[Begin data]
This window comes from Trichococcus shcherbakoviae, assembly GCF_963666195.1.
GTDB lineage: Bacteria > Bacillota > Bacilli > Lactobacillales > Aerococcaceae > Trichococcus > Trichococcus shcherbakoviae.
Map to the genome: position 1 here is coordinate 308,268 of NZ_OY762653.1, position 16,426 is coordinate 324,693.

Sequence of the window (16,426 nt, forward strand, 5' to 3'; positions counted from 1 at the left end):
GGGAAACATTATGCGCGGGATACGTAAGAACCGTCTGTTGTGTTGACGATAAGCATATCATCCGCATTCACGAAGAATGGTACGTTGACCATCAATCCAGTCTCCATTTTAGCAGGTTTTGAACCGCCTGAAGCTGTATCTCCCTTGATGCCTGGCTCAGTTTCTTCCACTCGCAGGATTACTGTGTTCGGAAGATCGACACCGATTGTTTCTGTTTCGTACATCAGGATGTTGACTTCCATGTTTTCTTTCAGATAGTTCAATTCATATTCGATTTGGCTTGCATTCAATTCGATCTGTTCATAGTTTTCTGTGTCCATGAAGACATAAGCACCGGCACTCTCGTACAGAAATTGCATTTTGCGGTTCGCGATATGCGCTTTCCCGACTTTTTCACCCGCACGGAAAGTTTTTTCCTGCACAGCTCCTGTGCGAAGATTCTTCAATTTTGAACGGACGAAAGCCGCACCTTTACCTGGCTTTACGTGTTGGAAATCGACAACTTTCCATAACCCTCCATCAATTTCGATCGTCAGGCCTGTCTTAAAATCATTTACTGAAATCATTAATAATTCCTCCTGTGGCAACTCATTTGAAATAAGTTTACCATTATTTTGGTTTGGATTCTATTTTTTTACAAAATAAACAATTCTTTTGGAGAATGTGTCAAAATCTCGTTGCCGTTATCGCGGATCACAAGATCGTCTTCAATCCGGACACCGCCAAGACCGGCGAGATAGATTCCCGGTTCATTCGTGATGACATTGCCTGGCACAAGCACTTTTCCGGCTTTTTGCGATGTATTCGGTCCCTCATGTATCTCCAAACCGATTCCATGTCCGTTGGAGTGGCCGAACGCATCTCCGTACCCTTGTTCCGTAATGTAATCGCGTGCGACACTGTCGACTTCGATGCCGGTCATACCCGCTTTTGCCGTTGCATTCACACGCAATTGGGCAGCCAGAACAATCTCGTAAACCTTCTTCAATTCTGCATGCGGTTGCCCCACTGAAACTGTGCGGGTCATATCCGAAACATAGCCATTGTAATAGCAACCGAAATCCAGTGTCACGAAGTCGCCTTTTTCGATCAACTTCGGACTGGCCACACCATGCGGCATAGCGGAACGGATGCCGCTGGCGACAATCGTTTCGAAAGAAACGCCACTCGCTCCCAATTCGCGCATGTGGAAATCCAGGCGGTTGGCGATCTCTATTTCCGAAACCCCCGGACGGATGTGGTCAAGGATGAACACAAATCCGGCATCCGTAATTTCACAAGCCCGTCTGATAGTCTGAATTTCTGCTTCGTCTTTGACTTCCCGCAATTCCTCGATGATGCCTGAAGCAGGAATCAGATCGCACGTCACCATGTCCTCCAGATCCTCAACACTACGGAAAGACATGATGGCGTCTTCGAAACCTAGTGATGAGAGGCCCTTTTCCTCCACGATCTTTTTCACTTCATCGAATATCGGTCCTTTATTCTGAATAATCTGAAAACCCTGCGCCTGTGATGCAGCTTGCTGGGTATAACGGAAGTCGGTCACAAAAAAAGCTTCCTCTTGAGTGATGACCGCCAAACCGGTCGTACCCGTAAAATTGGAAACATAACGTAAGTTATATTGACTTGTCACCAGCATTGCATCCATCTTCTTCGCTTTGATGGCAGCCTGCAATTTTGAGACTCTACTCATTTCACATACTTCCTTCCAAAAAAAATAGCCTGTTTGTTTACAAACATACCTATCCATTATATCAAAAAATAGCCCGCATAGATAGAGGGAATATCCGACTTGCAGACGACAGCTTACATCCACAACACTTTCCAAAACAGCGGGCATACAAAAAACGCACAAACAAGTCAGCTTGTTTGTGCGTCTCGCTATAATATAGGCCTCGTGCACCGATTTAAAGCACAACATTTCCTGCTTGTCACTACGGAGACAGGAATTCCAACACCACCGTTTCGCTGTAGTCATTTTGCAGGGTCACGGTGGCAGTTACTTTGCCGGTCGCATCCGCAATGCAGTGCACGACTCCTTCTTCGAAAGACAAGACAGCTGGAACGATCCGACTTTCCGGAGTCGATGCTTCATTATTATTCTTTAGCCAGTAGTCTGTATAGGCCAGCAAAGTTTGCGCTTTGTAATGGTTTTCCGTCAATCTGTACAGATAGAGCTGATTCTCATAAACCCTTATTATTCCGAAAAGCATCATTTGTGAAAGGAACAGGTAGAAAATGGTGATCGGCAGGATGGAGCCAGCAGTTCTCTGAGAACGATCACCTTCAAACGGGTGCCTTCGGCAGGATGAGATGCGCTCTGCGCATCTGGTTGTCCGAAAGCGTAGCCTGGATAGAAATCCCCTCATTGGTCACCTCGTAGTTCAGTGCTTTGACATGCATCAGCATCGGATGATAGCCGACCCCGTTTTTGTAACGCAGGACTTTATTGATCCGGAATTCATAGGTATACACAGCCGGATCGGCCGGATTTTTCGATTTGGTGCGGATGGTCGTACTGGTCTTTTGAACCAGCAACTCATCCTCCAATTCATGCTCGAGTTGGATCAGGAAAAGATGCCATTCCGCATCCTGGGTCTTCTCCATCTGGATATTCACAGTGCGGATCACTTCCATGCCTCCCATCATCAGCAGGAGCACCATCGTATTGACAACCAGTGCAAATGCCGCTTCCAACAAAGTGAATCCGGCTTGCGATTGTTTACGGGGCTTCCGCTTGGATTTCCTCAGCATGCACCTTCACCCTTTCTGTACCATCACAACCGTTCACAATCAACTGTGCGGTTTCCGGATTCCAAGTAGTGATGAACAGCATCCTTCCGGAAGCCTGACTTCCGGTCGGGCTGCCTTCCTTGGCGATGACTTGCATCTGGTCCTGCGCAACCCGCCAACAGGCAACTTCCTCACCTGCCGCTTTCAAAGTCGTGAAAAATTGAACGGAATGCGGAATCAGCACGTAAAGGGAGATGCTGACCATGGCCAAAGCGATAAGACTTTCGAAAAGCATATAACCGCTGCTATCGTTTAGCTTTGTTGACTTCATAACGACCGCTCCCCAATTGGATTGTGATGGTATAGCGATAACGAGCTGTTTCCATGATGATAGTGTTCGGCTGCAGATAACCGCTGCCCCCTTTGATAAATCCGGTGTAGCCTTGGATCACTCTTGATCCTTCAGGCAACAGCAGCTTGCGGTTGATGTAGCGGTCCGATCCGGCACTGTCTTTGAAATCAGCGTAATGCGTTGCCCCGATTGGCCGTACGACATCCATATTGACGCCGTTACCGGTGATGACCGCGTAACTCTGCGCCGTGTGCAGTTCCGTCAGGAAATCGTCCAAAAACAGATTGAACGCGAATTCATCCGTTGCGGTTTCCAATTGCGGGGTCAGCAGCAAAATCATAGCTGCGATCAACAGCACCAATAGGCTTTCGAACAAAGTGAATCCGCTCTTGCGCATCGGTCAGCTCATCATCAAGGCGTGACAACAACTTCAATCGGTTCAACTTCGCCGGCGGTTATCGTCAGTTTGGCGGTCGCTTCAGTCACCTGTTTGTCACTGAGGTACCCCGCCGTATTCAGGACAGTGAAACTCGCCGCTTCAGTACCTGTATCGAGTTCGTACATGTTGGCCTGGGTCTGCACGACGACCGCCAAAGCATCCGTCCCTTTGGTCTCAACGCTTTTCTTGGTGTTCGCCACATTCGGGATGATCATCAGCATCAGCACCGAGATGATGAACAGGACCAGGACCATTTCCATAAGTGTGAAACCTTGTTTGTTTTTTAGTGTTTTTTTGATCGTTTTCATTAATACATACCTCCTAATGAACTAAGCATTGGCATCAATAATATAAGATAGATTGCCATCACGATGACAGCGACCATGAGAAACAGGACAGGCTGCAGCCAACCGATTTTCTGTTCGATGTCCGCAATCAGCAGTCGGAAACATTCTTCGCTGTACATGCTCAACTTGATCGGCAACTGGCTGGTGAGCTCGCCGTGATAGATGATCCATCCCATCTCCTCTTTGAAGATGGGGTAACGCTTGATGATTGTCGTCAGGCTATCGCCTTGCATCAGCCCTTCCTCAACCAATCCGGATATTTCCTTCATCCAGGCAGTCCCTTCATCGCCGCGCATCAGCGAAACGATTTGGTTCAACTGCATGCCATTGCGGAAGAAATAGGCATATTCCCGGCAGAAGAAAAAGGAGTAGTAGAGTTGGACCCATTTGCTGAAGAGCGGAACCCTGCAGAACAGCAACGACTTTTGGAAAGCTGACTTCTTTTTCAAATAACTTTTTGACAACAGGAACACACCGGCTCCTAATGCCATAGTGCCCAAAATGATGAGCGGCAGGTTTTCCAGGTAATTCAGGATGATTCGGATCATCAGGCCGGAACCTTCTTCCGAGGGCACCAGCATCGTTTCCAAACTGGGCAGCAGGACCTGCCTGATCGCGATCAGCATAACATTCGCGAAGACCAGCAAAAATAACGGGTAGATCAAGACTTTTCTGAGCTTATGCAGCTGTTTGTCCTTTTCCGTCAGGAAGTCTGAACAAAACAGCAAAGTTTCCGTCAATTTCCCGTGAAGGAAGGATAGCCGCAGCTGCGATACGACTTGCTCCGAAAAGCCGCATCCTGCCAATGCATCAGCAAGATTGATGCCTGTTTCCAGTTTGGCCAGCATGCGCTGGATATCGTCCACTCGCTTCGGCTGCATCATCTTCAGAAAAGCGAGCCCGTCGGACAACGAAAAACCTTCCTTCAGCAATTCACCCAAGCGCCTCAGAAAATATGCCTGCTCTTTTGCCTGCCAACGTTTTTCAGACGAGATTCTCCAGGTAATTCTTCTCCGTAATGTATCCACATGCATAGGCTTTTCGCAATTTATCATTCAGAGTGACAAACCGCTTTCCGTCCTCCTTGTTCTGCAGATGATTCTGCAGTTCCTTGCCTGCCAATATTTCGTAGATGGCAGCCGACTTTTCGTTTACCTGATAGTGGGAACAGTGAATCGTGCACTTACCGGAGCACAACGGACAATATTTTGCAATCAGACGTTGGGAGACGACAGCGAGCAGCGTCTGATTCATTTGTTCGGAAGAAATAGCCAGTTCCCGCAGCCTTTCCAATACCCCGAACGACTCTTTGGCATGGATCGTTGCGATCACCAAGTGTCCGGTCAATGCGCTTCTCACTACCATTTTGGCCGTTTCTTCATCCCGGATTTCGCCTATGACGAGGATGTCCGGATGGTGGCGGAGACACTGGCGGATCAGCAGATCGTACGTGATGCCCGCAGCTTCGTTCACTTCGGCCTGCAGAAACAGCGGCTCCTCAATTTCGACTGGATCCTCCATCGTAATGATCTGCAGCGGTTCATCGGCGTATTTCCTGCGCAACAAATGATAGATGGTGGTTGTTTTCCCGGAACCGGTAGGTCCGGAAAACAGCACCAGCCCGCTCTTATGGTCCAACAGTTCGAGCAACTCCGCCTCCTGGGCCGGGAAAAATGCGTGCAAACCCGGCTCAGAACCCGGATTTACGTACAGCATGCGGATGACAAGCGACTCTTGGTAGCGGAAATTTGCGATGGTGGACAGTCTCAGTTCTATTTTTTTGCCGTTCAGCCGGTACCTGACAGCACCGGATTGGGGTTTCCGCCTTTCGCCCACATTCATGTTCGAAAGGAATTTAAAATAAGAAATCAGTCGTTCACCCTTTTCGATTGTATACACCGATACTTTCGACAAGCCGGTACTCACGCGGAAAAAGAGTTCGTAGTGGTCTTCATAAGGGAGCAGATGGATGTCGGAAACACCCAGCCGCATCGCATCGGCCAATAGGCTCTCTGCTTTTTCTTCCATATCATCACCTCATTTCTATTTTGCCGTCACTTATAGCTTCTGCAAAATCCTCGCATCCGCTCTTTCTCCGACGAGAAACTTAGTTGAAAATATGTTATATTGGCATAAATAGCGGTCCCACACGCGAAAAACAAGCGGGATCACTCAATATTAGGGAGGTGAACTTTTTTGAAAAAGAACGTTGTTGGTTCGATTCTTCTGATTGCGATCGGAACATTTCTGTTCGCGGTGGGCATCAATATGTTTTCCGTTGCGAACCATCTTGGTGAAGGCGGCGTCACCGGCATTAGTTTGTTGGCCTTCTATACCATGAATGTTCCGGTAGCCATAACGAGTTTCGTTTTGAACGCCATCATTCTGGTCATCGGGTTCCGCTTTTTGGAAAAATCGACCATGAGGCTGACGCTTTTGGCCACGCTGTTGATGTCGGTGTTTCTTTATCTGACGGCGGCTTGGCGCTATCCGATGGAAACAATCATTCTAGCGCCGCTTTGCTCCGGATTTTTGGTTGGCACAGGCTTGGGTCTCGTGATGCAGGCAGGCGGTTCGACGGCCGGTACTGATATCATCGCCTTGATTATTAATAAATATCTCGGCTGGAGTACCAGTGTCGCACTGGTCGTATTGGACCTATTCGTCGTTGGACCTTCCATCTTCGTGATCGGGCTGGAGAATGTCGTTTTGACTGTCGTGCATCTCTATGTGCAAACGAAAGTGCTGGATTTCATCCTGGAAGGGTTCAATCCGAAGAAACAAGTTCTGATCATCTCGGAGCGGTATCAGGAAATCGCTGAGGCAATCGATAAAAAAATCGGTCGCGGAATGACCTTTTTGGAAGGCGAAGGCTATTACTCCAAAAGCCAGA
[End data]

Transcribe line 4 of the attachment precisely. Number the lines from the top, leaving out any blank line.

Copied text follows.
Sequence of the window (16,426 nt, forward strand, 5' to 3'; positions counted from 1 at the left end):